What has contributed to Floratech’s expertise in this area is the fact that company is based out of Arizona, from where it supplies a range of locally sourced botanicals that are grown with little to no irrigation.
Taking advantage of these types of botanicals, the Floratech development team have been able to develop a significant number of cosmetic and personal care waterless concepts, which currently include a water-free cleansing balm, a water-free cleansing oil gel, a silicone-free heat protection serum and a clear, silicone free under eye rejuvenator.
Cosmetics Design spoke to Steve Brown, Floratech president, to find out about where the company sees the trend going, what the challenges are to waterless formulation and the kind of solutions that the company is focusing on to help its customers in this area.
How much interest are you seeing in waterless solution? Has it grown significantly recently? What sort of specific solutions are formulators and brands most interested in?
We see waterless as a trend. Our customers are increasingly asking about anhydrous systems, such as serums, facial cleansers and hair care including dry shampoos, bar shampoos and conditioners. Some of these systems are pretty innovative.
What are the biggest challenges of going waterless?
Three common challenges are oxidative stability of the oil phase, the product texture from first point of contact through activation/dilution and use, and consumer resistance to a higher price per volume. Floratech addresses each of these by providing oil phase ingredients that are extremely resistant to oxidation, that provide a range of aesthetically pleasing textures during use from start to finish, and that deliver functionality to overcome initial price resistance. Floratech’s oil phase emollients often provide benefit ranges competitive with water dispersed actives.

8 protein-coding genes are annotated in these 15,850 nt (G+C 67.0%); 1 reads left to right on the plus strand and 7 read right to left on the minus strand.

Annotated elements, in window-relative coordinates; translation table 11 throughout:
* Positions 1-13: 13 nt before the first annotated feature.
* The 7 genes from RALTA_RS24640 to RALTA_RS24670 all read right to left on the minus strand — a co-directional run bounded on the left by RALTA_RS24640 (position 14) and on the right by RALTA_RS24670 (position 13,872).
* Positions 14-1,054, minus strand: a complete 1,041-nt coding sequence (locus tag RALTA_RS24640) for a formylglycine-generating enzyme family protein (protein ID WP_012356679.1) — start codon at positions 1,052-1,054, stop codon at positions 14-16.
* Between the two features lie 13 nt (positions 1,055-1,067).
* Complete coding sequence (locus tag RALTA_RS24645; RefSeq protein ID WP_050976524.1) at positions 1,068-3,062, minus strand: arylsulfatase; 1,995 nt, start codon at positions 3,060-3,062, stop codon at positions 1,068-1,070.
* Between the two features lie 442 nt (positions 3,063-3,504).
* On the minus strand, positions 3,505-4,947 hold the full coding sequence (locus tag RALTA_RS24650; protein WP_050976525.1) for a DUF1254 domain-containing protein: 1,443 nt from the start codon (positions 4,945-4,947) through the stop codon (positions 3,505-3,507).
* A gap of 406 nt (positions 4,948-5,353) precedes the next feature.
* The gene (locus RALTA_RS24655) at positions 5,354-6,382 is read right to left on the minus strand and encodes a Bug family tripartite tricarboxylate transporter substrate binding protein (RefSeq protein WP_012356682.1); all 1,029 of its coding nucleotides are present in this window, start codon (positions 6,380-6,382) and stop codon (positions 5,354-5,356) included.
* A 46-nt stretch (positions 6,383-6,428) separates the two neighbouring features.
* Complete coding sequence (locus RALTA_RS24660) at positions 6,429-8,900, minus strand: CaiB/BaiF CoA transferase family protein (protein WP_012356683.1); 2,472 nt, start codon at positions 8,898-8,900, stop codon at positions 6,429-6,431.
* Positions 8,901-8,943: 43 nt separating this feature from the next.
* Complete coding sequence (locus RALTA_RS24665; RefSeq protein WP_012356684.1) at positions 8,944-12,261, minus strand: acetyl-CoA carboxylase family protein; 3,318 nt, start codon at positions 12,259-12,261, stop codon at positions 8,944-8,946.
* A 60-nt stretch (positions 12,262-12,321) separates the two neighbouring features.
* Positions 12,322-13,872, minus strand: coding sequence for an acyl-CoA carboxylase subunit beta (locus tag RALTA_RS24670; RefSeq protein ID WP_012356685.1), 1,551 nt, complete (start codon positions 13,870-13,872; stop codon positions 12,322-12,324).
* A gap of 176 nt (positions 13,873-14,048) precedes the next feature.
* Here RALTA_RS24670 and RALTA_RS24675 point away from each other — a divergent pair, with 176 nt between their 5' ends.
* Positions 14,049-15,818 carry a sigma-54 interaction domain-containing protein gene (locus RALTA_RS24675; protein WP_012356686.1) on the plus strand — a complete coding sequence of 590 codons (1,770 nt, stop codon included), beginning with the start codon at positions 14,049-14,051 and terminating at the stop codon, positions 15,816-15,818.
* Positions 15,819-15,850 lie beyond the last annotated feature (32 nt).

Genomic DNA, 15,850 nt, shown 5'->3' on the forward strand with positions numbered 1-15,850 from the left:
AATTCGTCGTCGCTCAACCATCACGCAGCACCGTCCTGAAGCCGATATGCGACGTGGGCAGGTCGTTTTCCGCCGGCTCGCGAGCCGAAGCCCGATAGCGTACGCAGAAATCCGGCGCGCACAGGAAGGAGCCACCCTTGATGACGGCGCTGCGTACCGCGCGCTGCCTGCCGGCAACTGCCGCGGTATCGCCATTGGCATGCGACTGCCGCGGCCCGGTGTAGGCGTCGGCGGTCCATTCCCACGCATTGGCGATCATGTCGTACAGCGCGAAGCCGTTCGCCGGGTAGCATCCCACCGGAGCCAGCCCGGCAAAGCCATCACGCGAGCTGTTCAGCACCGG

What is consumer perception about waterless alternatives to conventional skin care and hair care products?
There are probably several reasons that waterless appeals to consumers. Although nobody is allergic to water, some are allergic to biocidal preservatives and chemical fragrance solubilizers or at least find them irritating. Other reasons might include minimizing plastic waste, reducing product size for either travel or saving space by the bathroom sink, or the ever-present eagerness to try new innovative products. I’m sure there are others as well.
What formulation 'tricks' can be employed to help sway consumers towards waterless?
At retail, waterless products need to justify their price premium per gram. Formulation adjustments such as removing water, preservatives and solubilizers are all seen as beneficial to many consumers. Also, volume-price resistance can be reduced if the waterless option is both natural and functions well. Finally, consumers might justify choosing the waterless option to help the environment by reducing the volume of packaging, fuel consumption, and plastic in our landfills. These benefits should be clearly communicated to consumers at retail.
How do you see waterless formulations evolving in the future?
We foresee ever more products requiring the consumer to add water to activate the product during use. We already see this in serums, bars, emulsifiables and powders. We predict the waterless trend will be an important driver of product innovation going forward.